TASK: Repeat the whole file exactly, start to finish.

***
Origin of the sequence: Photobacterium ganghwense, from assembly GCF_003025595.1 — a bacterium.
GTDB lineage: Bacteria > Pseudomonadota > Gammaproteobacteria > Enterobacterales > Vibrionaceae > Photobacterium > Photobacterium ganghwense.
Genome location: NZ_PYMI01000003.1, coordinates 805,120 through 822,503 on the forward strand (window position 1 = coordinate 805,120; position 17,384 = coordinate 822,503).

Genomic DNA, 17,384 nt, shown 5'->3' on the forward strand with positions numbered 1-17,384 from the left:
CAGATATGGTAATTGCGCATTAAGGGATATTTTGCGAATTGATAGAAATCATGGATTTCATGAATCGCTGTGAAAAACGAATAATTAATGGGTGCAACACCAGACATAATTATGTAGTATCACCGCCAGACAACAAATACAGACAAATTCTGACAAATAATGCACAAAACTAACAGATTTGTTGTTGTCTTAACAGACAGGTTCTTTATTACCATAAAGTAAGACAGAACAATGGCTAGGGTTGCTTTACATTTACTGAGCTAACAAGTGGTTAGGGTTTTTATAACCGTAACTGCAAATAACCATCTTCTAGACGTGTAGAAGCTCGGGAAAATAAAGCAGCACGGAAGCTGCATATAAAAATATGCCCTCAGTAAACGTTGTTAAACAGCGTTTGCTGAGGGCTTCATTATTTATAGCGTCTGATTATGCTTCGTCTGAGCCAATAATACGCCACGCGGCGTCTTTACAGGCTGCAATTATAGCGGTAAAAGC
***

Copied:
Origin of the sequence: Photobacterium ganghwense, from assembly GCF_003025595.1 — a bacterium.
GTDB lineage: Bacteria > Pseudomonadota > Gammaproteobacteria > Enterobacterales > Vibrionaceae > Photobacterium > Photobacterium ganghwense.
Genome location: NZ_PYMI01000003.1, coordinates 805,120 through 822,503 on the forward strand (window position 1 = coordinate 805,120; position 17,384 = coordinate 822,503).

Genomic DNA, 17,384 nt, shown 5'->3' on the forward strand with positions numbered 1-17,384 from the left:
CAGATATGGTAATTGCGCATTAAGGGATATTTTGCGAATTGATAGAAATCATGGATTTCATGAATCGCTGTGAAAAACGAATAATTAATGGGTGCAACACCAGACATAATTATGTAGTATCACCGCCAGACAACAAATACAGACAAATTCTGACAAATAATGCACAAAACTAACAGATTTGTTGTTGTCTTAACAGACAGGTTCTTTATTACCATAAAGTAAGACAGAACAATGGCTAGGGTTGCTTTACATTTACTGAGCTAACAAGTGGTTAGGGTTTTTATAACCGTAACTGCAAATAACCATCTTCTAGACGTGTAGAAGCTCGGGAAAATAAAGCAGCACGGAAGCTGCATATAAAAATATGCCCTCAGTAAACGTTGTTAAACAGCGTTTGCTGAGGGCTTCATTATTTATAGCGTCTGATTATGCTTCGTCTGAGCCAATAATACGCCACGCGGCGTCTTTACAGGCTGCAATTATAGCGGTAAAAGC